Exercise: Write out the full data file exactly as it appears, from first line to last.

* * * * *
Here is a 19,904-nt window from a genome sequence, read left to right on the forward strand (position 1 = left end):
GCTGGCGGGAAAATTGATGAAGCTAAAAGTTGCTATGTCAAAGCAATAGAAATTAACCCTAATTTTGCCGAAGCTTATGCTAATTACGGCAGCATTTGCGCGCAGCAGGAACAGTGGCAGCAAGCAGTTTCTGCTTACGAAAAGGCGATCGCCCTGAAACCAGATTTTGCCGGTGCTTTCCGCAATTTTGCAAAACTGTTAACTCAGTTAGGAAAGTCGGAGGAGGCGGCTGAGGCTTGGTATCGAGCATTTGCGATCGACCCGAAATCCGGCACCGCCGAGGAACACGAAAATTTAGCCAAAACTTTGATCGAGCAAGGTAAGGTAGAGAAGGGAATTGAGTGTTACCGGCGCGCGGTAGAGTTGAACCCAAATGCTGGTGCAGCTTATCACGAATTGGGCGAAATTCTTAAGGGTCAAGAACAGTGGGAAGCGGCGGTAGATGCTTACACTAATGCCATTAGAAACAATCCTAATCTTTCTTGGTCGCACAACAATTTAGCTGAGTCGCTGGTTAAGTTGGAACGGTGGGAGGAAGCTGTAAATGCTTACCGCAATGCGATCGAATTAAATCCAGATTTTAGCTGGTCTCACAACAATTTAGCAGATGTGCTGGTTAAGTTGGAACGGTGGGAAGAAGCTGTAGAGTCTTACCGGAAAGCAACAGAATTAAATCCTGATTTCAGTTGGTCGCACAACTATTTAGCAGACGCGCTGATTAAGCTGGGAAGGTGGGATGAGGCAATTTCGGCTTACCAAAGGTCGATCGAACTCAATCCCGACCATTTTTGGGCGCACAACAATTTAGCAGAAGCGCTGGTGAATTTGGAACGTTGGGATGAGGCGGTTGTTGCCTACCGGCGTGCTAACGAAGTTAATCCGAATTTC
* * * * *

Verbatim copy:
Here is a 19,904-nt window from a genome sequence, read left to right on the forward strand (position 1 = left end):
GCTGGCGGGAAAATTGATGAAGCTAAAAGTTGCTATGTCAAAGCAATAGAAATTAACCCTAATTTTGCCGAAGCTTATGCTAATTACGGCAGCATTTGCGCGCAGCAGGAACAGTGGCAGCAAGCAGTTTCTGCTTACGAAAAGGCGATCGCCCTGAAACCAGATTTTGCCGGTGCTTTCCGCAATTTTGCAAAACTGTTAACTCAGTTAGGAAAGTCGGAGGAGGCGGCTGAGGCTTGGTATCGAGCATTTGCGATCGACCCGAAATCCGGCACCGCCGAGGAACACGAAAATTTAGCCAAAACTTTGATCGAGCAAGGTAAGGTAGAGAAGGGAATTGAGTGTTACCGGCGCGCGGTAGAGTTGAACCCAAATGCTGGTGCAGCTTATCACGAATTGGGCGAAATTCTTAAGGGTCAAGAACAGTGGGAAGCGGCGGTAGATGCTTACACTAATGCCATTAGAAACAATCCTAATCTTTCTTGGTCGCACAACAATTTAGCTGAGTCGCTGGTTAAGTTGGAACGGTGGGAGGAAGCTGTAAATGCTTACCGCAATGCGATCGAATTAAATCCAGATTTTAGCTGGTCTCACAACAATTTAGCAGATGTGCTGGTTAAGTTGGAACGGTGGGAAGAAGCTGTAGAGTCTTACCGGAAAGCAACAGAATTAAATCCTGATTTCAGTTGGTCGCACAACTATTTAGCAGACGCGCTGATTAAGCTGGGAAGGTGGGATGAGGCAATTTCGGCTTACCAAAGGTCGATCGAACTCAATCCCGACCATTTTTGGGCGCACAACAATTTAGCAGAAGCGCTGGTGAATTTGGAACGTTGGGATGAGGCGGTTGTTGCCTACCGGCGTGCTAACGAAGTTAATCCGAATTTC